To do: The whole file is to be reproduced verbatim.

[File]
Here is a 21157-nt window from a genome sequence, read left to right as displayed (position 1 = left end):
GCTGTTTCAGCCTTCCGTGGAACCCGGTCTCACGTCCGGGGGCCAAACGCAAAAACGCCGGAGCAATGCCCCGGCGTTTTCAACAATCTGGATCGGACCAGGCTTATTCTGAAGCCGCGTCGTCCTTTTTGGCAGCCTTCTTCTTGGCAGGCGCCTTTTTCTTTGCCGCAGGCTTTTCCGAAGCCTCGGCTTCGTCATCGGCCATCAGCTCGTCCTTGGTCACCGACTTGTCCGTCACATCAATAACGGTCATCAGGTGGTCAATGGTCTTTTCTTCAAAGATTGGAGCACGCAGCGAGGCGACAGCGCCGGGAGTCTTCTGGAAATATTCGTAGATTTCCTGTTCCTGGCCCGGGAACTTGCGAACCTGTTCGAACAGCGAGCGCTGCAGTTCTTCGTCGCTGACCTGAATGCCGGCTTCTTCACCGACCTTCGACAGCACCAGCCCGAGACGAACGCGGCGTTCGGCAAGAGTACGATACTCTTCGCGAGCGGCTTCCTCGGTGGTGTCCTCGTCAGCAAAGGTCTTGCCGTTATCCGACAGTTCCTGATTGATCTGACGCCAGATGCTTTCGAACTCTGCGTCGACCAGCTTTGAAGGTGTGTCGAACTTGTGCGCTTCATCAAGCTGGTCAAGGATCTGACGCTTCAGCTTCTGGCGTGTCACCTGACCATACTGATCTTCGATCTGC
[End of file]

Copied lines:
Here is a 21157-nt window from a genome sequence, read left to right as displayed (position 1 = left end):
GCTGTTTCAGCCTTCCGTGGAACCCGGTCTCACGTCCGGGGGCCAAACGCAAAAACGCCGGAGCAATGCCCCGGCGTTTTCAACAATCTGGATCGGACCAGGCTTATTCTGAAGCCGCGTCGTCCTTTTTGGCAGCCTTCTTCTTGGCAGGCGCCTTTTTCTTTGCCGCAGGCTTTTCCGAAGCCTCGGCTTCGTCATCGGCCATCAGCTCGTCCTTGGTCACCGACTTGTCCGTCACATCAATAACGGTCATCAGGTGGTCAATGGTCTTTTCTTCAAAGATTGGAGCACGCAGCGAGGCGACAGCGCCGGGAGTCTTCTGGAAATATTCGTAGATTTCCTGTTCCTGGCCCGGGAACTTGCGAACCTGTTCGAACAGCGAGCGCTGCAGTTCTTCGTCGCTGACCTGAATGCCGGCTTCTTCACCGACCTTCGACAGCACCAGCCCGAGACGAACGCGGCGTTCGGCAAGAGTACGATACTCTTCGCGAGCGGCTTCCTCGGTGGTGTCCTCGTCAGCAAAGGTCTTGCCGTTATCCGACAGTTCCTGATTGATCTGACGCCAGATGCTTTCGAACTCTGCGTCGACCAGCTTTGAAGGTGTGTCGAACTTGTGCGCTTCATCAAGCTGGTCAAGGATCTGACGCTTCAGCTTCTGGCGTGTCACCTGACCATACTGATCTTCGATCTGC